My Ford Fusion Remote Won't Workby Tracy Morris
The Ford Fusion was among the first cars to feature an integrated key fob that combines the key with the car's remote so that you do not have to carry two separate pieces. The key fob allows you to lock and unlock your car's doors and open the trunk. The equipment also has a panic button to allow you to turn on your car's alarm system by remote. Because the key fob is an electronic device, it is subject to mechanical failure on occasion. Fortunately, fixing a Ford Fusion remote is simple.
Read through the manual for your Ford Fusion. The manual should list the battery model that your Fusion remote will take. Purchase this battery and set it on your work table next to your Fusion remote so that you can quickly change out the batteries.
Look over the key fob for the seam where the fob is put together. This is the point where you will pry the fob apart. This seam should be located on the side of the key fob.
Pry the key fob in half by inserting a Phillips-head screwdriver into the seam where the two halves of the fob come together and rocking the screwdriver back and forth to pry the fob open. An eyeglasses screwdriver is a good size for working with the key fob.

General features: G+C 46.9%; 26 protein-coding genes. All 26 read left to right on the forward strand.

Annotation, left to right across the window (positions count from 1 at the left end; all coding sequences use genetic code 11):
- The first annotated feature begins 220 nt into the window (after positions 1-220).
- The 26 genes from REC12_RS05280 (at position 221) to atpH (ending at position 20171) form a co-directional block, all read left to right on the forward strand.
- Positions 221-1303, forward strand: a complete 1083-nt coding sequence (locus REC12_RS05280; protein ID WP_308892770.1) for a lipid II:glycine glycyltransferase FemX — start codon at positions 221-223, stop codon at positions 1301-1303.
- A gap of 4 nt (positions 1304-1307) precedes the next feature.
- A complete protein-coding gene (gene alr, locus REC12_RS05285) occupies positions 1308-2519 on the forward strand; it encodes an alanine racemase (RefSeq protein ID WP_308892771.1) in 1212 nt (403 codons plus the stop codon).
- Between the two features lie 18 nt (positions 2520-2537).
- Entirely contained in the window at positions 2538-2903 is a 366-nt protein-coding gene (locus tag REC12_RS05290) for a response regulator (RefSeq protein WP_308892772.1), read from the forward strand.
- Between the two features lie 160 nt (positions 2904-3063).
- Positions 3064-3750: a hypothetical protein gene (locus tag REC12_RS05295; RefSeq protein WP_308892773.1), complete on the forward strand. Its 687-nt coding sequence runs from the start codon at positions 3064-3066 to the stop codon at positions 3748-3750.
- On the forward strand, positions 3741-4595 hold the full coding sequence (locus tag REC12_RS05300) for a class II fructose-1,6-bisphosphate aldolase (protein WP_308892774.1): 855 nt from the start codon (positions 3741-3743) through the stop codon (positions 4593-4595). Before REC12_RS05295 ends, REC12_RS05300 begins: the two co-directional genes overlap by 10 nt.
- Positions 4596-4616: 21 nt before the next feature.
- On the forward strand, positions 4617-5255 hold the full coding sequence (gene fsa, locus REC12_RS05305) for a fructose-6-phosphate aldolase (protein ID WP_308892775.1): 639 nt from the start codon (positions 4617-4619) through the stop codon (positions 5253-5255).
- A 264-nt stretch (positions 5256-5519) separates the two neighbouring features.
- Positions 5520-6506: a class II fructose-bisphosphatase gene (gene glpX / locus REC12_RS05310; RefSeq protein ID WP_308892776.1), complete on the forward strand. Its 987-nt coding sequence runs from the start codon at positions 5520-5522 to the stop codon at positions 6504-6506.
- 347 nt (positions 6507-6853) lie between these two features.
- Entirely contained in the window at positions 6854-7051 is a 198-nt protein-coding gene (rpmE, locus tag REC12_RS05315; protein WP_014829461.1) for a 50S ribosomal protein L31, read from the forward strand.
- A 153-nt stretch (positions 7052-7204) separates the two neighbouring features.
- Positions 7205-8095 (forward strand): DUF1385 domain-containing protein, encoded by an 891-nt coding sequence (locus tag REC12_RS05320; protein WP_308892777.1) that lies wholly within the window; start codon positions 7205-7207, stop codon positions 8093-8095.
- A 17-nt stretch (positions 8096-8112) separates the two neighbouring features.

Remove the button battery from the key fob and place the new battery in the battery cradle.
Place the two halves of the key fob together and press until they snap closed.
Reprogram the Key Fob
Turn off the anti-theft system in your car by ensuring that the car is unlocked.
Insert the key into the ignition.
Switch the ignition back and forth between off and run eight times in 10 seconds. End with your ignition set to run.
Press all buttons that you want the car to reprogram.
Switch off the ignition. This should reprogram the key.
- Ford recommends that you return your key fob to the dealership for service if it ever stops working. Although you can attempt to fix the key fob yourself, doing so can invalidate any key-fob warranty. In the event that you are unable to repair the key fob yourself, your local Ford dealer may be unwilling to repair the key fob. You may instead be required to purchase a new fob.
Tracy Morris has been a freelance writer since 2000. She has published novels and numerous online articles. Her work has appeared in national magazines and newspapers including "Ferrets," "CatFancy," "Lexington Herald Leader" and "The Tulsa World." She holds a Bachelor of Arts in journalism from the University of Arkansas.